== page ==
• Irrational Role distribution: There are blockchain systems where identities and nodes have specific roles, a Sybil attack may result in an uneven distribution of these roles.
  • Absence of Resource Proof: Some networks require proof-of-work, or proof-of-stake, the absence of an authentic resource proofs from a more than normal number of nodes should become immediately suspicious. It is indicating the presence of fake identities, it could be a Sybil attack.
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There are 2 major types of Sybil attacks

Indirect Attacks

An indirect Sybil attack is one that uses fake nodes/identities to interact with authentic nodes using an intermediary known as proxy nodes.

The goal of an indirect attack is to manipulate the original nodes to taking actions that align with an attacker’s interest. The communication between fake nodes and the original nodes is done through proxy/intermediary nodes. These proxy nodes mask the intentions of a fake node, thereby making it hard to detect.

Direct Attacks

In a direct attack, the fake nodes interact one-on-one with the original nodes. This attack is very straightforward, the fake nodes mimics the identity of the original nodes, making it difficult for the original node to detect the illegitimacy of the fake nodes.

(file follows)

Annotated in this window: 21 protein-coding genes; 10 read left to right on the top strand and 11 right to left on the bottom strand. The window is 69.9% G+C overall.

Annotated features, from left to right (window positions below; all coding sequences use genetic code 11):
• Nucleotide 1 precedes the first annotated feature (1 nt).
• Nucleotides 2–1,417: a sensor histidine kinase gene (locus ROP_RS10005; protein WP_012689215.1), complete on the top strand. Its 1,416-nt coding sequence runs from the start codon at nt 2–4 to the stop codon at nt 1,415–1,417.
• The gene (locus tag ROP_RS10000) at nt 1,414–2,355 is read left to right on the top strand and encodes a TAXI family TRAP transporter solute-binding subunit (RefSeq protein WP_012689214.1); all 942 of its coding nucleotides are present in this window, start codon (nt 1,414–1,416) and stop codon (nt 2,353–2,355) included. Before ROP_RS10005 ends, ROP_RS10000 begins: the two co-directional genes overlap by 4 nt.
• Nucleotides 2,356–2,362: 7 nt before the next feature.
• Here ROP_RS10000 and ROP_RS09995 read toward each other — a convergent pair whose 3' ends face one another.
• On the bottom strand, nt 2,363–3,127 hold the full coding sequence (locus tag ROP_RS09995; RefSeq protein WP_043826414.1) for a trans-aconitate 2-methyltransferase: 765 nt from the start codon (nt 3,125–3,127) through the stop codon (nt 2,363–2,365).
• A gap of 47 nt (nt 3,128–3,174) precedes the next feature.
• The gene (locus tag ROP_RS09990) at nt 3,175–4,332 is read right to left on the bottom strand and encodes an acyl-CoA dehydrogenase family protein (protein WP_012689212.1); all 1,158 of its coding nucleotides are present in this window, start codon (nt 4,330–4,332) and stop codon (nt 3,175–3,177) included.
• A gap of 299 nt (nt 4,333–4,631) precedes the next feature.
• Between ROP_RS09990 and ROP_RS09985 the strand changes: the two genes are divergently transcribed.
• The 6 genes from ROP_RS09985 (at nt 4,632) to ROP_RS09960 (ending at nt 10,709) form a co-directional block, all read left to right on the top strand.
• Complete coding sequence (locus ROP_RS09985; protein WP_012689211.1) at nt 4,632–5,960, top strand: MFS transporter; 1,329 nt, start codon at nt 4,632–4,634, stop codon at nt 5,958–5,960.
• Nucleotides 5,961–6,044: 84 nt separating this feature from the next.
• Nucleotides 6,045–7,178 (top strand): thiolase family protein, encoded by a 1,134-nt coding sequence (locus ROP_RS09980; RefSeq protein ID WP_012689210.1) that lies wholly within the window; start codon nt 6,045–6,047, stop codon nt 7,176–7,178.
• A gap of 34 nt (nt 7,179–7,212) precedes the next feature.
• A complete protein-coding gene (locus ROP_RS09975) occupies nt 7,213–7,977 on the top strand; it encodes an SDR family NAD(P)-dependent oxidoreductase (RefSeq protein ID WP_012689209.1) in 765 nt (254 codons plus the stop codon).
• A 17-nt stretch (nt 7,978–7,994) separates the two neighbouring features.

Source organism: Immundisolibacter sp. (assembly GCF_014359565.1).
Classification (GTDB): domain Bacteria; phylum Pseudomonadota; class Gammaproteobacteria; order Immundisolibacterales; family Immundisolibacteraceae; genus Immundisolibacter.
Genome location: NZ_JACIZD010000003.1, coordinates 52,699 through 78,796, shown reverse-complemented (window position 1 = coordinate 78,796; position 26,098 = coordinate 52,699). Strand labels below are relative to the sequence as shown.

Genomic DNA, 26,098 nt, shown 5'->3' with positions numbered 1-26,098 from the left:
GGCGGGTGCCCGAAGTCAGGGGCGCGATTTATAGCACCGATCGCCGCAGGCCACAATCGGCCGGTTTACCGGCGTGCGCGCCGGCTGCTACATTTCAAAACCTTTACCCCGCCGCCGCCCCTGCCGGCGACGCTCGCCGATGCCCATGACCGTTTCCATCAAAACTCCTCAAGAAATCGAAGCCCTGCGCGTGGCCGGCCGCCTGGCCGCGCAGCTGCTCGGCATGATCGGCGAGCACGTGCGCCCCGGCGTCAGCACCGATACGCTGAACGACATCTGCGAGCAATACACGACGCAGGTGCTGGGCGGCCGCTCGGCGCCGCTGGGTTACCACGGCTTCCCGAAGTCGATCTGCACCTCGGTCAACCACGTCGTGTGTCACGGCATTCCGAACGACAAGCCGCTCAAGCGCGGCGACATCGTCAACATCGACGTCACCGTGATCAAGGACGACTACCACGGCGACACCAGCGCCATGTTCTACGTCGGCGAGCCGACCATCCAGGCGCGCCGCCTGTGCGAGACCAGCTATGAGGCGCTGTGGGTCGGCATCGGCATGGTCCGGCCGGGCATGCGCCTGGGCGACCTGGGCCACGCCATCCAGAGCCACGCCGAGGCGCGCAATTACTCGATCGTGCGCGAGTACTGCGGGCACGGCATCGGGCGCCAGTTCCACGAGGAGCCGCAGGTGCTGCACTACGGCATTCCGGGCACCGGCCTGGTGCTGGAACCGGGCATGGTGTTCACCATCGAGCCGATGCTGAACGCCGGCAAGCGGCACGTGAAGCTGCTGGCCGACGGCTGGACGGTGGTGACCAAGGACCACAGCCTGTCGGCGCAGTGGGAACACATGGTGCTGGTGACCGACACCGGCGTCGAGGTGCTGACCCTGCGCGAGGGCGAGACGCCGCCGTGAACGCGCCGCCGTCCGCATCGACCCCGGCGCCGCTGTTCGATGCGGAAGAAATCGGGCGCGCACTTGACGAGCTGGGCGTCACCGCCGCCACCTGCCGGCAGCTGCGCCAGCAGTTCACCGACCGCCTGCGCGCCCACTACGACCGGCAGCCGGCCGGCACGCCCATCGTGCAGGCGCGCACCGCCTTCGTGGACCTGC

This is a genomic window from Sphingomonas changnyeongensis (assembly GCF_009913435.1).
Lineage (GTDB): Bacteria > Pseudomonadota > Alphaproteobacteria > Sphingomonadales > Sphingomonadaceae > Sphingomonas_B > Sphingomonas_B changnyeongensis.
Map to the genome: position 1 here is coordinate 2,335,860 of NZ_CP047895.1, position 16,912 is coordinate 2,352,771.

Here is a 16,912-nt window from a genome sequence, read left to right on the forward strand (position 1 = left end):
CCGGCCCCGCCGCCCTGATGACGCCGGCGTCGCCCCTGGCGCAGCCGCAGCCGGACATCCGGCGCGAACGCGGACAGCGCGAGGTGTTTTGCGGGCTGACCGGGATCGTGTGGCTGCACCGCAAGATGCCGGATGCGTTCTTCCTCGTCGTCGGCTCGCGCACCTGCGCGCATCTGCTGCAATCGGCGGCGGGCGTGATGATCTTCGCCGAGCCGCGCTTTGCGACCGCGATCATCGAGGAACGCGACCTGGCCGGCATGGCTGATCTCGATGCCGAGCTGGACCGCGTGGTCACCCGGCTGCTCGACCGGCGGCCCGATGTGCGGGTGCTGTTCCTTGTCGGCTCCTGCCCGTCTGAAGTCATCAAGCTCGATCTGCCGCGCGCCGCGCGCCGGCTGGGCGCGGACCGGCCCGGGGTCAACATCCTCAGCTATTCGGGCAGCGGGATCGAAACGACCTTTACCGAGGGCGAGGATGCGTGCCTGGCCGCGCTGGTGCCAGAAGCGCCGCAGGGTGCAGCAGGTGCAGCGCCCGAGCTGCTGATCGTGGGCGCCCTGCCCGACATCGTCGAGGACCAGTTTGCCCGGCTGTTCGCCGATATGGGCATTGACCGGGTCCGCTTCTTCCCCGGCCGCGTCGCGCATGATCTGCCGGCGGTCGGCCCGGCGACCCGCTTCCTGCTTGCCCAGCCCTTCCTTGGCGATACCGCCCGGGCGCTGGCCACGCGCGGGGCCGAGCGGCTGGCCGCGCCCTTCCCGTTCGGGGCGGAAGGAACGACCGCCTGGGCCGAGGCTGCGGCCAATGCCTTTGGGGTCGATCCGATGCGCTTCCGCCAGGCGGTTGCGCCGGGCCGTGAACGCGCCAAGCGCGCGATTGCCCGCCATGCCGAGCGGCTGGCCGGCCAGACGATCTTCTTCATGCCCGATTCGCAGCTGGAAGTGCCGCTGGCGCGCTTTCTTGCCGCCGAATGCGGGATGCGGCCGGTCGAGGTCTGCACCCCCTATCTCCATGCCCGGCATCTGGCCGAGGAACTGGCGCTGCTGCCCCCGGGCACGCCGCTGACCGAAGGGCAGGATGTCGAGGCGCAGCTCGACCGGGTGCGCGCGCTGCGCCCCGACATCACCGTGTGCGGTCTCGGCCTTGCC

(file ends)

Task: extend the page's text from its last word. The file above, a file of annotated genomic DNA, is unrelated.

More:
Since the original nodes will not realize the Sybil nodes are fake, they interact and become influenced by the fake nodes.

Preventing Sybil Attacks

When a Sybil attack has been successfully carried out, they take control of the entire network and can block or reverse transactions on the network. They basically alter the way a network is being run by disrupting the operational processes of the network.

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Here are some ways to prevent Sybil attacks on the blockchain.

  • Proof-of-Work Validation Model: Implementing authentication processes, like the proof-of-work (PoW) or the proof-of-stake (PoS) will make it easy to detect a fake identity on the network.

Proof-of-Work requires each user to present an evidence that they used their own computational efforts to solve cryptographic problems. They earn rewards in the form of cryptocurrencies for the problems solved.

  • Network Monitoring: Checking through the blockchain network for suspicious activities, like unusually high number and frequencies of transactions form specific nodes, will make it easy to detect when fake identities try to gain access into the network.
  • Trust Graphs: This is achieved by monitoring the relationships and interactions between different nodes. By monitoring these relationships, it becomes easy to limit the extent of damage done by the Sybil nodes when they interact with the other original nodes.
  • Software Defenses: There are now different defense protocols built specifically against Sybil attacks. Protocols like — Kademlia and Imperva are fighters against Sybil attacks.

Sybil attack is a leading cyber threat in blockchain technology. As much as preventive measures are in place, it doesn’t totally erase the probability of a network being attacked.